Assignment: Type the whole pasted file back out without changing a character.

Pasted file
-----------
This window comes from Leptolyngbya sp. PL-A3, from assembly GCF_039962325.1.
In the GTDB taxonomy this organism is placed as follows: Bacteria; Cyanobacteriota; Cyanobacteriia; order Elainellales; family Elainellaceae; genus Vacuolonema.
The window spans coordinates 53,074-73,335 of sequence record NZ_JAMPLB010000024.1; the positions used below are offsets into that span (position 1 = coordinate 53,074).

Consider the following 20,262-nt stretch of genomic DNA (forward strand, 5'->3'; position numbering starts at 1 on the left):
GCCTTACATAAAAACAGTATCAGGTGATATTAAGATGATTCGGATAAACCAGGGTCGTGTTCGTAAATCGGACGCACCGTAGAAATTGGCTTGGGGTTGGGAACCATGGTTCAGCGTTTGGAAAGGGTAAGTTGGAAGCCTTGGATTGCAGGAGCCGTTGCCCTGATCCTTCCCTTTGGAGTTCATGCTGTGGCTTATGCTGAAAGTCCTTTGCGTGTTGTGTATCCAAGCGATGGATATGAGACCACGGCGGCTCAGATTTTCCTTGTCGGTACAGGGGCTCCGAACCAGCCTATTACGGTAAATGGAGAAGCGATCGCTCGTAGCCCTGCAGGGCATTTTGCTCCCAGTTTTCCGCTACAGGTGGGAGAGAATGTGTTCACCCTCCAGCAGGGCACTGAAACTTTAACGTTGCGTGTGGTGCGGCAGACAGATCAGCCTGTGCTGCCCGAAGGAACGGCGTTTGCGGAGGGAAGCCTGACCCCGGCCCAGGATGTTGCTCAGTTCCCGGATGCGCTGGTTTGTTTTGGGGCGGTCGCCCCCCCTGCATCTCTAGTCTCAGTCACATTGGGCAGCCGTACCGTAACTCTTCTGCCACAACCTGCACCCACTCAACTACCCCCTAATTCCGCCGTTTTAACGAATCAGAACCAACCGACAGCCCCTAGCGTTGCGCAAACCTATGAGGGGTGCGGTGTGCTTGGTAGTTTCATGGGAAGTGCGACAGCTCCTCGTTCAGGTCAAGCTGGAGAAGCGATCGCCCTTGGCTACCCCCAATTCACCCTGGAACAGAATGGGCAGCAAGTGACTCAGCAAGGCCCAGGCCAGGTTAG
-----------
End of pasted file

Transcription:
This window comes from Leptolyngbya sp. PL-A3, from assembly GCF_039962325.1.
In the GTDB taxonomy this organism is placed as follows: Bacteria; Cyanobacteriota; Cyanobacteriia; order Elainellales; family Elainellaceae; genus Vacuolonema.
The window spans coordinates 53,074-73,335 of sequence record NZ_JAMPLB010000024.1; the positions used below are offsets into that span (position 1 = coordinate 53,074).

Consider the following 20,262-nt stretch of genomic DNA (forward strand, 5'->3'; position numbering starts at 1 on the left):
GCCTTACATAAAAACAGTATCAGGTGATATTAAGATGATTCGGATAAACCAGGGTCGTGTTCGTAAATCGGACGCACCGTAGAAATTGGCTTGGGGTTGGGAACCATGGTTCAGCGTTTGGAAAGGGTAAGTTGGAAGCCTTGGATTGCAGGAGCCGTTGCCCTGATCCTTCCCTTTGGAGTTCATGCTGTGGCTTATGCTGAAAGTCCTTTGCGTGTTGTGTATCCAAGCGATGGATATGAGACCACGGCGGCTCAGATTTTCCTTGTCGGTACAGGGGCTCCGAACCAGCCTATTACGGTAAATGGAGAAGCGATCGCTCGTAGCCCTGCAGGGCATTTTGCTCCCAGTTTTCCGCTACAGGTGGGAGAGAATGTGTTCACCCTCCAGCAGGGCACTGAAACTTTAACGTTGCGTGTGGTGCGGCAGACAGATCAGCCTGTGCTGCCCGAAGGAACGGCGTTTGCGGAGGGAAGCCTGACCCCGGCCCAGGATGTTGCTCAGTTCCCGGATGCGCTGGTTTGTTTTGGGGCGGTCGCCCCCCCTGCATCTCTAGTCTCAGTCACATTGGGCAGCCGTACCGTAACTCTTCTGCCACAACCTGCACCCACTCAACTACCCCCTAATTCCGCCGTTTTAACGAATCAGAACCAACCGACAGCCCCTAGCGTTGCGCAAACCTATGAGGGGTGCGGTGTGCTTGGTAGTTTCATGGGAAGTGCGACAGCTCCTCGTTCAGGTCAAGCTGGAGAAGCGATCGCCCTTGGCTACCCCCAATTCACCCTGGAACAGAATGGGCAGCAAGTGACTCAGCAAGGCCCAGGCCAGGTTAG